Alder Hey: Virtual Whiteboard

SUMMARY

Alder Hey Children’s Hospital was looking to optimise the existing process for pre and post-theatre. They previously had teams operate with a large whiteboard in the ward to track where a patient is up to in their process – from admission through to post-surgery.

This process was extremely manual, with staff having to write and amend information on the board and didn’t work in real-time as they would need to travel back to the area where the information is manually captured onto the board, rather than updating this at their patients bed.

ROLE

UX/UI Designer

Solo designer working at a fast pace to get a proof of concept over to the client. This was my first week in a new job.

Background

Alder Hey Children’s Hospital is one of the largest and busiest children’s hospitals in Europe. They treat everything from common illnesses to highly complex and specialist conditions and are currently recognised in the following areas:

  • A Centre of Excellence for cancer, as well as spinal, heart and brain conditions
  • A regional cardiac surgical centre
  • A Department of Health Centre for Head & Face Surgery
  • A Centre of Excellence for Muscular Dystrophy and the first UK Centre of Excellence for Childhood Lupus
  • One of four national centres for childhood epilepsy surgery
  • A designated children’s Major Trauma Centre
  • A World Health Organisation accredited health-promoting hospital
Where do I come into this?

I joined Blinx Solutions in July 2021 and after working through the companies design system and getting to understand their product, I was assigned this project as my first to lead the design on.

Understanding the problem

Originally, Alder Hey had only met with our CEO & Founder at Blinx so this meant it was going to be a little trickier to gather all the insights needed to fully understand the user’s needs and requirements. However, I was able to sit down with my boss as well as the Product Leader assigned to this campaign so we could discuss everything they had already taken from their initial meetings with the Hospital.

The first thing we realised is that we could meet the requirements of the user by creating a minimum viable product (MVP) that simply redesigned the whiteboard system they use, creates a staff facing dashboard with more confidential patient data on it, as well as creating a process tracking system in which nurses and doctors could easily move a patient along on their journey from admission all the way through to being discharged.

We were able to work with our Chief Medical Officer at Blinx Solutions to gather more insight as to how the process actually works while being on the ward. Here we sat around a whiteboard and roughly sketched out which interfaces I would need to design to meet the MVP. From this, we also highlighted 6 important stages of the patient’s journey. These were as follows:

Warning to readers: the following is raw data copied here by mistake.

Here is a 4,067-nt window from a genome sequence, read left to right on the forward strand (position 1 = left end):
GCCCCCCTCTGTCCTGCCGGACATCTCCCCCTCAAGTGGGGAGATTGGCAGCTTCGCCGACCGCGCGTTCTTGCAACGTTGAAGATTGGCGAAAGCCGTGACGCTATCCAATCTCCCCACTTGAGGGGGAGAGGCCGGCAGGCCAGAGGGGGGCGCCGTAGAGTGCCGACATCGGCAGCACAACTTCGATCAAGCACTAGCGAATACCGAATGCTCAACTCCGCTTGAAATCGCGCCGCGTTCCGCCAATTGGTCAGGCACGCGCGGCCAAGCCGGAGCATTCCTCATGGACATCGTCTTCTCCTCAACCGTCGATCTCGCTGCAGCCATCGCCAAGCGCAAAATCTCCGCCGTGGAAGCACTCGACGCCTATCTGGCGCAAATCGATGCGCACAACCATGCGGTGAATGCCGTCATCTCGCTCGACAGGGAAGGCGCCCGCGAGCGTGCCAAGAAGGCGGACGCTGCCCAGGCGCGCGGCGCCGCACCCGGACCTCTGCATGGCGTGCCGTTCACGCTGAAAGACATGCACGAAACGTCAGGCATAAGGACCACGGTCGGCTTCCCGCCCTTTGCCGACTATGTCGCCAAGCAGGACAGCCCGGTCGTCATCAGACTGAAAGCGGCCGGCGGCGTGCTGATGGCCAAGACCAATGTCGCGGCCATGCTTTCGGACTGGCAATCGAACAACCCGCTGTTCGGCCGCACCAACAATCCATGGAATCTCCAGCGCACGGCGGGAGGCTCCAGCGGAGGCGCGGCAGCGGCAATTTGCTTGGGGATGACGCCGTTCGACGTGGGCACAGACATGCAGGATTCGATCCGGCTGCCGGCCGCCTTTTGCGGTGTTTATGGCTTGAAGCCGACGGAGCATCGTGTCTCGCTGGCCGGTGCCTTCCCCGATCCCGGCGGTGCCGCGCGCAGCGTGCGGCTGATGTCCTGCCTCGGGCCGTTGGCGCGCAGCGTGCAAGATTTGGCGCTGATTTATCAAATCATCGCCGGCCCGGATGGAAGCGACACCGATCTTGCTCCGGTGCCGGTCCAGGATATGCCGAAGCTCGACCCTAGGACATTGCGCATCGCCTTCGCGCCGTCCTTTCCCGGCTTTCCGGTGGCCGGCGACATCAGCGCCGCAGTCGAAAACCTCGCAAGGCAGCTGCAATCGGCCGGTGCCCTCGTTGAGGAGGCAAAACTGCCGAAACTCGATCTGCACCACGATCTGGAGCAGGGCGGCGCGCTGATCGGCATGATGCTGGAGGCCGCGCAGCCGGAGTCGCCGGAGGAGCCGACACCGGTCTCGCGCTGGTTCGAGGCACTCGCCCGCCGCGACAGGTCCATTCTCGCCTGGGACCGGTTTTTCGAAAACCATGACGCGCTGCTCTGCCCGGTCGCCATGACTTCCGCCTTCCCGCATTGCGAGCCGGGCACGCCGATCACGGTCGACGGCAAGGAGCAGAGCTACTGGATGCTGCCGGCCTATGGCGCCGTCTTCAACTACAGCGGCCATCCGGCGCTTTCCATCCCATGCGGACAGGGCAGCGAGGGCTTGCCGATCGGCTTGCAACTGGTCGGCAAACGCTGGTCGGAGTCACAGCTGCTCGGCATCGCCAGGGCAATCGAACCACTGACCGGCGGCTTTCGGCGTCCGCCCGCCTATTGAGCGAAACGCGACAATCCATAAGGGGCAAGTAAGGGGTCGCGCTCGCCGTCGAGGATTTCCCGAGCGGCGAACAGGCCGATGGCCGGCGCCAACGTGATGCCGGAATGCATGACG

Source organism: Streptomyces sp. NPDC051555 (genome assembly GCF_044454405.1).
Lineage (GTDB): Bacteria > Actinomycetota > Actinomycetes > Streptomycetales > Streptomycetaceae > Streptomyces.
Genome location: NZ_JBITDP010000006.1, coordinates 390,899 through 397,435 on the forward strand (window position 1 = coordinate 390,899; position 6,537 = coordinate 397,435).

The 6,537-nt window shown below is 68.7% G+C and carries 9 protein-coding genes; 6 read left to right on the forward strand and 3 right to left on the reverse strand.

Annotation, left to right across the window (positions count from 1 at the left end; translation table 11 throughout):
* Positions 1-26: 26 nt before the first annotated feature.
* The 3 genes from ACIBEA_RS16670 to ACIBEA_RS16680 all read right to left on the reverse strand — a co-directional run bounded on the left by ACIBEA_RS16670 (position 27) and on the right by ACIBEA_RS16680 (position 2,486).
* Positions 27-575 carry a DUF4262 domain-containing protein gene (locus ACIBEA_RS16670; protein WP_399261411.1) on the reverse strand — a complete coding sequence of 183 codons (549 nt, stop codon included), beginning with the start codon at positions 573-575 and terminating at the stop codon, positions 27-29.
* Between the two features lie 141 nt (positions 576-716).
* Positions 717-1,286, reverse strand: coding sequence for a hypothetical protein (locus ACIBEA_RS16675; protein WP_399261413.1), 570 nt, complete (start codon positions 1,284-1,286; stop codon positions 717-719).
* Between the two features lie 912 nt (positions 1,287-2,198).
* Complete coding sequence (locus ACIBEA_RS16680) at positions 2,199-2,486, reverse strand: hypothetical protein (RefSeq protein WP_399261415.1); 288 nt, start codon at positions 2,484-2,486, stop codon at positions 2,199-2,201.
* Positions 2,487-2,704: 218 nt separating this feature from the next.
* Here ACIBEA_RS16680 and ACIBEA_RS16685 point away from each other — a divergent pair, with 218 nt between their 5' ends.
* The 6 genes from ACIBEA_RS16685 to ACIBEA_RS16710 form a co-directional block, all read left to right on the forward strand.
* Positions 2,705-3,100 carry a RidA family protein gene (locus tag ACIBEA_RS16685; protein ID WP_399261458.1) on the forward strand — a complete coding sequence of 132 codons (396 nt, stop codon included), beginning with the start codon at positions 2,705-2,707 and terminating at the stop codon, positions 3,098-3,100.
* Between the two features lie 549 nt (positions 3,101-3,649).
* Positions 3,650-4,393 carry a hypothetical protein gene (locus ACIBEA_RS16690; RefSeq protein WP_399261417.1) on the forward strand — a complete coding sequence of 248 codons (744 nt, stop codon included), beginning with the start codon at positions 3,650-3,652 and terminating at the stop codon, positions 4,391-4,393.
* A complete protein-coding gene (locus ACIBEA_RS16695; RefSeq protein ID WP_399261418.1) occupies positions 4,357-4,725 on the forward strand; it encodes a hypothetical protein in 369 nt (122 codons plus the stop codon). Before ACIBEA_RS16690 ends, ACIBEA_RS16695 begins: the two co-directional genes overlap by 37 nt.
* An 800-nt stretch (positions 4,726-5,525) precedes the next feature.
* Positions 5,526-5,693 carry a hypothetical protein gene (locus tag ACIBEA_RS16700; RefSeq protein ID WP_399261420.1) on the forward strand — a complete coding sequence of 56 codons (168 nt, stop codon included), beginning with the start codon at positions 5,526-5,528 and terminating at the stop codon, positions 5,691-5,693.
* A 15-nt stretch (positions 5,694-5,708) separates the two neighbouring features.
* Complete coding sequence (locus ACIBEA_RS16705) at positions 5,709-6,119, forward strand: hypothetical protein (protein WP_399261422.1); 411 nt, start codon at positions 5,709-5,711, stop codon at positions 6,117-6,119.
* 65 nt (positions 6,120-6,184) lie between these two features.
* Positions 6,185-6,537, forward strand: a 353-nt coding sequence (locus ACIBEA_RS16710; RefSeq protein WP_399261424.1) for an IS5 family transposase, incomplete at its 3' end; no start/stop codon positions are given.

1. Admittance
  2. W.H.A.T (Weight, History, Anaesthetis sees patient & Theatre checklist)
  3. Pre-Op Check
  4. In Theatre
  5. Post-Op Recovery
  6. Discharge

It was now my job to design a system in which the doctors and nurses can briefly glance up at a monitor on the ward and easily see where the patient is through these 6 steps.

Wireframing the solution

Based on the above meetings and research I began creating wireframing some ideas. These initial sketches were vital in figuring out the sort of data I could show on each page, how a top-level structure could look for a page and where else I need to look into to make the most user-friendly interface for these medical professionals.

One area we mentioned having on the ‘Live Whiteboard’ would be a stages progress bar which was my core focus with this project, however our Chief Medical Officer explained that in his experience, a lot of staff on a ward would want all data available without the need for this to scroll or auto switch to a second page. This is an issue as there could be up to 25 patients on this whiteboard at any one time, meaning this could be a difficult UI to create without overcrowding the data.

High Fidelity Mockup

I began working on creating a new header for the system before working on anything else. This for me is the way I prefer to work. If I can get a solid design or theme set in a header (be this on an application like this or in web design) I believe I get a better feel for the rest of the system’s design.

Speaking with my team I knew that Alder Hey wanted a very personal touch to the application, whilst the app itself still needs to suit the Blinx Solutions design system.

To do this, I redrew a pattern from some Alder Hey pyjama’s I had bought for my girlfriend a few years ago. Fading this subtly into the header and adding both Blinx and Alder Hey branding has left me with the following design that was greatly received when showed back to the client.

After setting creating the header I then began looking into the structure of the system. I developed a patient roadmap as discussed would be part of our MVP along with an alternative screen showing overall wait times for each area. I took inspiration from the apple watch activity app. This would work in a similar sense, meaning the circles would all need to be closed, and any open rings mean that some jobs are incomplete.